Phosphorus 9 milligrams
Sodium 1 milligram
Zinc .14 milligrams
Folate 1 microgram
Preliminary research is finding that curcumin supplementation may help to improve memory, attention, and mood in those with normal cognition or mild cognitive impairment. Also, because of its antioxidant and anti-inflammatory properties, research shows that curcumin may also help in the treatment of cognitive conditions such as Alzheimer’s disease. Although it may not be able to cure the disease, it may help to lower risk of the disease by helping to lower levels of amyloid-beta protein in the brain. Curcumin treatment has also been shown to enhance brain function and delay the effect of aging on the brain in those at risk for the condition.
Not only can it brighten your recipes, but turmeric, and its active ingredient curcumin may also be able to brighten your mood. Animal studies show that curcumin supplementation may be effective as an anti-anxiety agent. One study found that curcumin intake can actually complement the DHA (docosahexanoic acid) content of the brain, in turn helping to reduce anxiety-like behavior and enhancing brain function.
Furthermore, research shows that curcumin may also be an effective agent in reducing symptoms in those with mental health disorders such as depression or post-traumatic stress disorder. This is due to the anxiety-reducing effects of curcumin on both biochemical and behavioral symptoms.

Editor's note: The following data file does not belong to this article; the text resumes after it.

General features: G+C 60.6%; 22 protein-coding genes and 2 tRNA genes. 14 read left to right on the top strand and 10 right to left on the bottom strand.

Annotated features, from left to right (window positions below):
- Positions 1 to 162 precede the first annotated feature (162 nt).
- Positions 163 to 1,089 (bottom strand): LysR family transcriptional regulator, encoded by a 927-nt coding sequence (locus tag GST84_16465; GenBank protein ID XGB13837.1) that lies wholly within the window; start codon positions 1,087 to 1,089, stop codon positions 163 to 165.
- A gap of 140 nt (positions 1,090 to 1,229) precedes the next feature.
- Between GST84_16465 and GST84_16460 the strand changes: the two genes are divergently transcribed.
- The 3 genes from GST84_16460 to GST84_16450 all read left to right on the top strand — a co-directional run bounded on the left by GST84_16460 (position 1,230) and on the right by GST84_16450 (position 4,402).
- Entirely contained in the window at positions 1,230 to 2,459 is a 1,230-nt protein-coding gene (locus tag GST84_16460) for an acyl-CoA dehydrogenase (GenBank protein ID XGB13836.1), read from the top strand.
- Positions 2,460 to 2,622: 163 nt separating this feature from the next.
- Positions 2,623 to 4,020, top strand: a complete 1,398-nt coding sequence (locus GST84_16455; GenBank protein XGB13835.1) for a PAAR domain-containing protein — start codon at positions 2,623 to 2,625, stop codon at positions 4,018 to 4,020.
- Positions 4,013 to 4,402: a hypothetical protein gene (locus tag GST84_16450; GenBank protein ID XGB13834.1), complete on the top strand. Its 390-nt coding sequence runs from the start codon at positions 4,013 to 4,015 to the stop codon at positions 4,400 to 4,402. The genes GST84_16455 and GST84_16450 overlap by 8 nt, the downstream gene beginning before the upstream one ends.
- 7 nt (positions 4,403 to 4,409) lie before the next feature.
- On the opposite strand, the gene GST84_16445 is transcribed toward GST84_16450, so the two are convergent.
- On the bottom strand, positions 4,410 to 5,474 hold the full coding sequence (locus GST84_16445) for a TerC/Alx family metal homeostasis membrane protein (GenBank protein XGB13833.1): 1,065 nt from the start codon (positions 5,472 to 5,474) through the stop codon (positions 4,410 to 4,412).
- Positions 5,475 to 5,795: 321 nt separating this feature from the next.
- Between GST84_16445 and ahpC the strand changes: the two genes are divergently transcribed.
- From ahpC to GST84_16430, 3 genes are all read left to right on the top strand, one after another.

Research shows that curcumin may work as a chemo-preventive agent. It has been shown to prevent survival, reproduction, and migration of gastric cancer cells.
Preliminary research also shows that curcumin can help stop the growth of breast cancer cells. In other good news, curcumin has been shown to help stop cells from reproducing and may be able to help increase breast cancer cell death, also known as apoptosis. Further research is warranted on the potential application of curcumin in breast cancer treatment.
The digestive health properties of curcumin stem from its antioxidant properties. It can help control the gut microbiome population and reduce oxidative stress that can benefit treatment of conditions like ulcerative colitis and Crohn’s disease. It does this by making sure the bacteria in the gut is in good balance and that inflammation and related cell damage is kept to a minimum.